After I graduated I started working with a land surveyor and in ten years time I had become registered as a Professional Land Surveyor in the states of Alabama, Georgia and Florida. This was no easy task to do then and it still is not easy today to become a registered land surveyor. Today there two (used to be three) different routes to take to become a land surveyor. You can go 2 years to a land surveying school and become a surveyor -in-training and then get 6 years experience under a licensed land surveyor. Then you can take the test to become licensed. The next way is the same as above but with 4 years college with at least two years of that in a survey related course and then get 4 years of training under a licensed land surveyor and then take the test to get your license. It takes 8 years no matter which route you take. The statistics show that after doing all this for 8 years that the passing rate on the tests to get licensed is only about 45 percent. For the other 55 percent it's 8 years down the drain.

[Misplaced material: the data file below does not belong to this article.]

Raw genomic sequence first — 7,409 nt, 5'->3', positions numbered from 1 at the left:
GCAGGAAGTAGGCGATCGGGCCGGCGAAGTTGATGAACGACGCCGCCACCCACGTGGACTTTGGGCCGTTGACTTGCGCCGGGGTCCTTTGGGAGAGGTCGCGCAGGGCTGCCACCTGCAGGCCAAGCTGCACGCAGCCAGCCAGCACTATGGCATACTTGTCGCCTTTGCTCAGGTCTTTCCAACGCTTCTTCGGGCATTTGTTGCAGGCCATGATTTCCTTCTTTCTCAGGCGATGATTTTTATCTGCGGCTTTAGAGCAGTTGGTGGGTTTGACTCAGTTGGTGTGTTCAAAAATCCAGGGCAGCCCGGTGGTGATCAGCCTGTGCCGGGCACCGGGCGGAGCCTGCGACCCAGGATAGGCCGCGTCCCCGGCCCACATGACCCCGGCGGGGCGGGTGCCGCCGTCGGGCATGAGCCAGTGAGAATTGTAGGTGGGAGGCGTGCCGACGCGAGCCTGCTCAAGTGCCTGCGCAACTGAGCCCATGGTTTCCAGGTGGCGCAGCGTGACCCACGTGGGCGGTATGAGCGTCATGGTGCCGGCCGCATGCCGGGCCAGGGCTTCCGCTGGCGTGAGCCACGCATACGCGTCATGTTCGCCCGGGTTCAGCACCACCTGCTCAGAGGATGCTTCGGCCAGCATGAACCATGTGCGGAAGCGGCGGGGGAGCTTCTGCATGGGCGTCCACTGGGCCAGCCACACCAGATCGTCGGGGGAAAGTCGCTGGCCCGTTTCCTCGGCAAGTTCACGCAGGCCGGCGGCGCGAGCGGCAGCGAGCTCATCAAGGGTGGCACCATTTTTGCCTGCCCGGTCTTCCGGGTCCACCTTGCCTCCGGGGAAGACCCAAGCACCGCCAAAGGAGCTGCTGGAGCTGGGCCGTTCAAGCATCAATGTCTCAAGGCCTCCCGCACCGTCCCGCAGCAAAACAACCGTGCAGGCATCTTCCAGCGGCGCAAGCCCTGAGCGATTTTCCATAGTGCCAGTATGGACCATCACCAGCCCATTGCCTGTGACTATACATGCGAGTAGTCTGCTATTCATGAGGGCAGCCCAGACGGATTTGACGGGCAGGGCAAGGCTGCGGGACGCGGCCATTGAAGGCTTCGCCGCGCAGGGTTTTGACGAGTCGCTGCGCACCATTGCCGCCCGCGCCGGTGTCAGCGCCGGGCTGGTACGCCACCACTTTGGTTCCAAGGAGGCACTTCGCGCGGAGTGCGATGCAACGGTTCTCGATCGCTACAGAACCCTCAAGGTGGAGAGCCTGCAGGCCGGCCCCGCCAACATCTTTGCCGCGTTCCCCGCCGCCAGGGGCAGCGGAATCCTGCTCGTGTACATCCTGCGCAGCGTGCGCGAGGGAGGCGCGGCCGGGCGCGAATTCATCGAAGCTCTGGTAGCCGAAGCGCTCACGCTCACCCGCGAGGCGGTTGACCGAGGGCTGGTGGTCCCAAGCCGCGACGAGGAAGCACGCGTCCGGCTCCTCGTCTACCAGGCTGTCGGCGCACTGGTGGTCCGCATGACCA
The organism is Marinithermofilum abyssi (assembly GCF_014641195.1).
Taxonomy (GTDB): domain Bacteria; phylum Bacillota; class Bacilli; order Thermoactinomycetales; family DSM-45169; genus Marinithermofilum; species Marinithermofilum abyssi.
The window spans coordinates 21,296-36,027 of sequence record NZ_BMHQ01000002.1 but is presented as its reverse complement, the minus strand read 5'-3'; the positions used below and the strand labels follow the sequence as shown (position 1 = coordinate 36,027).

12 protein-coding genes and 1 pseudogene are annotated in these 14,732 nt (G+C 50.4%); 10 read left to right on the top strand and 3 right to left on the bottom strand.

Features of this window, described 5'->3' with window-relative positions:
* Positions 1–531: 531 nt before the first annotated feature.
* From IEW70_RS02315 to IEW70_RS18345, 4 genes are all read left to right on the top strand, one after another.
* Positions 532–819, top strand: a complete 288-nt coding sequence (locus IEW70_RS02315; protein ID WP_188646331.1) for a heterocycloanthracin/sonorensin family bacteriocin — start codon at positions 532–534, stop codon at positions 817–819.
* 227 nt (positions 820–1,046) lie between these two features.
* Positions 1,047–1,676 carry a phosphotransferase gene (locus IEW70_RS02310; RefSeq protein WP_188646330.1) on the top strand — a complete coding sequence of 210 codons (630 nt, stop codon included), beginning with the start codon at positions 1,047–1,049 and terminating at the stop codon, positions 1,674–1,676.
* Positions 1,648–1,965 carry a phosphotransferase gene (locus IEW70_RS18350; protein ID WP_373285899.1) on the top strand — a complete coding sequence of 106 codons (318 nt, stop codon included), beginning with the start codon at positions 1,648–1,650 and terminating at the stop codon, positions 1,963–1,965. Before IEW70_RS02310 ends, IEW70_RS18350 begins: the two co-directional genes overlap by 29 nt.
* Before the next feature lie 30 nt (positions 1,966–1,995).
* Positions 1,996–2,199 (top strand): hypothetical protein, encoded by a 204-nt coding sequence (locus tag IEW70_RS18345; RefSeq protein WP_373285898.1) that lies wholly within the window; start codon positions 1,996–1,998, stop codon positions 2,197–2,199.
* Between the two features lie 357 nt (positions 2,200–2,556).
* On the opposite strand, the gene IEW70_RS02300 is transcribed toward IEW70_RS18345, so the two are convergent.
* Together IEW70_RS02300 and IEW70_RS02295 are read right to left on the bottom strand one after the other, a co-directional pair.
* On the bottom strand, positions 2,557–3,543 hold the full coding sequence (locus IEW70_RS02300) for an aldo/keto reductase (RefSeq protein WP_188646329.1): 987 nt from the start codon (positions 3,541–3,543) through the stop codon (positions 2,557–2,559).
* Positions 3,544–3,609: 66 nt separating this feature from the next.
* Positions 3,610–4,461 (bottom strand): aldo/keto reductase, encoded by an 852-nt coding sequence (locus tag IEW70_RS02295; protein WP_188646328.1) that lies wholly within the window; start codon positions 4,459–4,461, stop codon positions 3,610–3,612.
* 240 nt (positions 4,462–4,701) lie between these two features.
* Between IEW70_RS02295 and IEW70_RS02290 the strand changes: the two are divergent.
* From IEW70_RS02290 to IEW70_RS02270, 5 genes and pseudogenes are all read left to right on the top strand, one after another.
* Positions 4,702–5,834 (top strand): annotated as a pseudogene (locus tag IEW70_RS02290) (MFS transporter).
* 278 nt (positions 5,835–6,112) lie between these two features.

When I came along they would let you take the test if you had a high school education with 8 years of experience under a registered land surveyor. That's the route I took and I passed all tests the very first time. They removed this option or route to the test a few years ago and now you must have at least 2 years of college education.
Your first book, The Adventures of the Beat 5 Boys: The Swirling Waters Adventure, is very unique. Could you give me a short summary of what it is about?
I like to think that it is unique also because I blended part fact, part fiction (mostly fiction) with a little bit of history thrown in to come up with a story that will not knock you off your feet right up front and then never gets any better. You know, you've read those kinds of books ---- all the action in the first chapter or two and then gets worse and worse as the story continues. Well mine is different. It starts off kind of laid back with a little action in the first few chapters and then gets better and better as the book continues right on up to the last word in the book. It leaves you with wanting more. That's good because this is a series of The Adventures of The Beat 5 Boys.
What made you think of the Beat 5 Boys?